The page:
Hoeganaes Corp. has introduced a new process that can "dramatically increase production capacity of stainless-steel powder." The resulting powder, according to Hoeganaes, has a yield up to three times the green strength of currently available powders. The process utilizes arc-furnace technology, along with proprietary secondary processing operations. Hoeganaes claims it's the first time that an arc furnace, instead of an induction furnace, has been employed in the production of such powders. "Our new processing technology will allow us to produce annually more stainless-steel powder than is currently supplied to the entire North American powder metal (P/M) fabricating industry," adds Dennis M. Jackson, vice president, sales and marketing. The first product to be made with the new process will be a stainless-steel powder called Ancor(reg) High-Performance Stainless. Phone Tim Hale at (609) 829-2220.
Truchard will be presented the award at the 2014 Golden Mousetrap Awards ceremony during the co-located events Pacific Design & Manufacturing, MD&M West, WestPack, PLASTEC West, Electronics West, ATX West, and AeroCon.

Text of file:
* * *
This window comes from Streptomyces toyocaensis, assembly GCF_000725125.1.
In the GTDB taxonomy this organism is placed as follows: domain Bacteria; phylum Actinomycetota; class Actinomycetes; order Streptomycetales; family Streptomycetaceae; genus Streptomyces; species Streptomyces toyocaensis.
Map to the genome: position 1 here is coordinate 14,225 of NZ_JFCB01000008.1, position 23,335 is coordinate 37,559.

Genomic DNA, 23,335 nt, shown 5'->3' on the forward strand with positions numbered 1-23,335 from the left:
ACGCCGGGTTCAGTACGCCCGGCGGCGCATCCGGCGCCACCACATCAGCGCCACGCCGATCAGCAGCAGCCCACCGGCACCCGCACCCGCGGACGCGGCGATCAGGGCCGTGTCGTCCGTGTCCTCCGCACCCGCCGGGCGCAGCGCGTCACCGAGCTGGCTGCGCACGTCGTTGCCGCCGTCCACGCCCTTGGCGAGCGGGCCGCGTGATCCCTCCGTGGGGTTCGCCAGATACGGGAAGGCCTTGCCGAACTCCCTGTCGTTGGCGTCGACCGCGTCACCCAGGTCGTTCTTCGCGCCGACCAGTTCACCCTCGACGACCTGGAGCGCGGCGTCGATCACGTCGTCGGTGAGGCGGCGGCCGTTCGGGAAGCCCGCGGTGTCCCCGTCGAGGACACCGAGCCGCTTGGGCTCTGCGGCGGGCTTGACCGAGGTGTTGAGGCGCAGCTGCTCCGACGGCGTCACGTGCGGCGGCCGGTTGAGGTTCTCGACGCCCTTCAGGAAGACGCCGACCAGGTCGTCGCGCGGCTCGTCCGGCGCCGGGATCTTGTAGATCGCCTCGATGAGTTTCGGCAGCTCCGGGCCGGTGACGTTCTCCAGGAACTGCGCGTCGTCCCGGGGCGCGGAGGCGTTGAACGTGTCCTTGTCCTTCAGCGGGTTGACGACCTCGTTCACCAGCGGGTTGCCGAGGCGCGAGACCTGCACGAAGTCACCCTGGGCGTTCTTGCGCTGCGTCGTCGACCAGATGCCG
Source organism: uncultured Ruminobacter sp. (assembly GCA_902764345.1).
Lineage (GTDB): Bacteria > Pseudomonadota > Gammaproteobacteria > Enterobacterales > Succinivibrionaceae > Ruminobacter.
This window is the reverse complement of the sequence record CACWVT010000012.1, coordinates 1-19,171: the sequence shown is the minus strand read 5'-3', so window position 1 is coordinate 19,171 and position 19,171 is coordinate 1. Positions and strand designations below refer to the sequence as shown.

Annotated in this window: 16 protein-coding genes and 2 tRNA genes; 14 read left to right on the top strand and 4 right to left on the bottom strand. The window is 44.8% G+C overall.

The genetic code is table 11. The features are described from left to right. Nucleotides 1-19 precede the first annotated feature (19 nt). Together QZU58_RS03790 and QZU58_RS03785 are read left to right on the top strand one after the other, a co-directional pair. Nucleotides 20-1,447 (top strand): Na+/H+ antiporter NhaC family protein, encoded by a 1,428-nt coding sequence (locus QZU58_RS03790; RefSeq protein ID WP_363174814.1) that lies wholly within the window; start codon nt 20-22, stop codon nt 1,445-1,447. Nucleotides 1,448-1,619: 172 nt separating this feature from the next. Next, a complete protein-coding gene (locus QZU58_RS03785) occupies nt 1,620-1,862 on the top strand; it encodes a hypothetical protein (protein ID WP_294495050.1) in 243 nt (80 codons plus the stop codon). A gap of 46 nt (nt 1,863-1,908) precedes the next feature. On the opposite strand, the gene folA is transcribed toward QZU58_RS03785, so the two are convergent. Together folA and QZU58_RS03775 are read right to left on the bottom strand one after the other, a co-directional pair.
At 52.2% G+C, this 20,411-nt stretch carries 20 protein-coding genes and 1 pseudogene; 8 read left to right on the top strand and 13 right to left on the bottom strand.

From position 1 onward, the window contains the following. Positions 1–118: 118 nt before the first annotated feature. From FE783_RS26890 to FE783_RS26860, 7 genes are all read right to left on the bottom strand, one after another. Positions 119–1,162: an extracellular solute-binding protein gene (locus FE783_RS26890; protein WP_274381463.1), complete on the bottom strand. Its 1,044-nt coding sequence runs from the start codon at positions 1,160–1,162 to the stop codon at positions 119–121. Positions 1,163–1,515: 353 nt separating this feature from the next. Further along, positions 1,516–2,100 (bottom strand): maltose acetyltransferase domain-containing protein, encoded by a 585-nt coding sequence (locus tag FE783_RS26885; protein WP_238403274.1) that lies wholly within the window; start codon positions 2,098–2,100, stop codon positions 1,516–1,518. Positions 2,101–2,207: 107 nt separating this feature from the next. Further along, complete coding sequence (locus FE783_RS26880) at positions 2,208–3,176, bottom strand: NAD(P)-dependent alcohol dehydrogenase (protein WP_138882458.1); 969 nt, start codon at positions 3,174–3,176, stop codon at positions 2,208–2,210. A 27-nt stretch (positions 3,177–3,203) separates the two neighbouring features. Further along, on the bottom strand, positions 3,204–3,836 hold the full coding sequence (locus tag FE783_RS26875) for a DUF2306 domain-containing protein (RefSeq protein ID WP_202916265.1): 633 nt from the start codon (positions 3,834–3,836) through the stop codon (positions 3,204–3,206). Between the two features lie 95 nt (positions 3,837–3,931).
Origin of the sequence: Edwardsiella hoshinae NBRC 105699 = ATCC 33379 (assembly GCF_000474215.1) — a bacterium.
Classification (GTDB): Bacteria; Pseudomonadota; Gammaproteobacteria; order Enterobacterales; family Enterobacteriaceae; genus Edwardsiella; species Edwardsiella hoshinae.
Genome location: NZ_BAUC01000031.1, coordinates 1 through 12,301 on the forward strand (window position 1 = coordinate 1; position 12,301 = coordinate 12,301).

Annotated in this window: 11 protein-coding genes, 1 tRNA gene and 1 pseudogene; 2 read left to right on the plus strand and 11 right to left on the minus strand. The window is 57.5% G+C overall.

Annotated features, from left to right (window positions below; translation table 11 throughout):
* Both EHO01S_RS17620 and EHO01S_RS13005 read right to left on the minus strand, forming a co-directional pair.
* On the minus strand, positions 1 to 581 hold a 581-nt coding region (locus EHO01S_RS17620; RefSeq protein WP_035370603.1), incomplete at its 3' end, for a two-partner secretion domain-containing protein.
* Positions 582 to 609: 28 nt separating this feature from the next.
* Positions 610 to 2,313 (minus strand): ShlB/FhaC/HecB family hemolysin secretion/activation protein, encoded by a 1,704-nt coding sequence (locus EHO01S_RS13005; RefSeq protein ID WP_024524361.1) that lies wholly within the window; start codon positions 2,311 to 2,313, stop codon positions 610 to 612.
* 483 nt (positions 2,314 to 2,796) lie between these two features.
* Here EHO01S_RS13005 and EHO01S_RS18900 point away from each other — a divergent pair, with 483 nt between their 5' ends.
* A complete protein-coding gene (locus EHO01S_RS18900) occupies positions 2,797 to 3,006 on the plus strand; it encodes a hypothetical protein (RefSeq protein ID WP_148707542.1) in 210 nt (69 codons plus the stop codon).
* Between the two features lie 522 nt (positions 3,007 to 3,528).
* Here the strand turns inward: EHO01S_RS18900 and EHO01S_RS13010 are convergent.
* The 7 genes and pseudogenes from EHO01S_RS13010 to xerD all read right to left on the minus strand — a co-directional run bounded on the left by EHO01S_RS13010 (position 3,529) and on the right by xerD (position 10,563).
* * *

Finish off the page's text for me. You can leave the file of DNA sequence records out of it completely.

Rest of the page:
Robots that walk have come a long way from simple barebones walking machines or pairs of legs without an upper body and head. Much of the research these days focuses on making more humanoid robots. But they are not all created equal.
The IEEE Computer Society has named the top 10 trends for 2014. You can expect the convergence of cloud computing and mobile devices, advances in health care data and devices, as well as privacy issues in social media to make the headlines. And 3D printing came out of nowhere to make a big splash.
For industrial control applications, or even a simple assembly line, that machine can go almost 24/7 without a break. But what happens when the task is a little more complex? That’s where the “smart” machine would come in. The smart machine is one that has some simple (or complex in some cases) processing capability to be able to adapt to changing conditions. Such machines are suited for a host of applications, including automotive, aerospace, defense, medical, computers and electronics, telecommunications, consumer goods, and so on. This discussion will examine what’s possible with smart machines, and what tradeoffs need to be made to implement such a solution.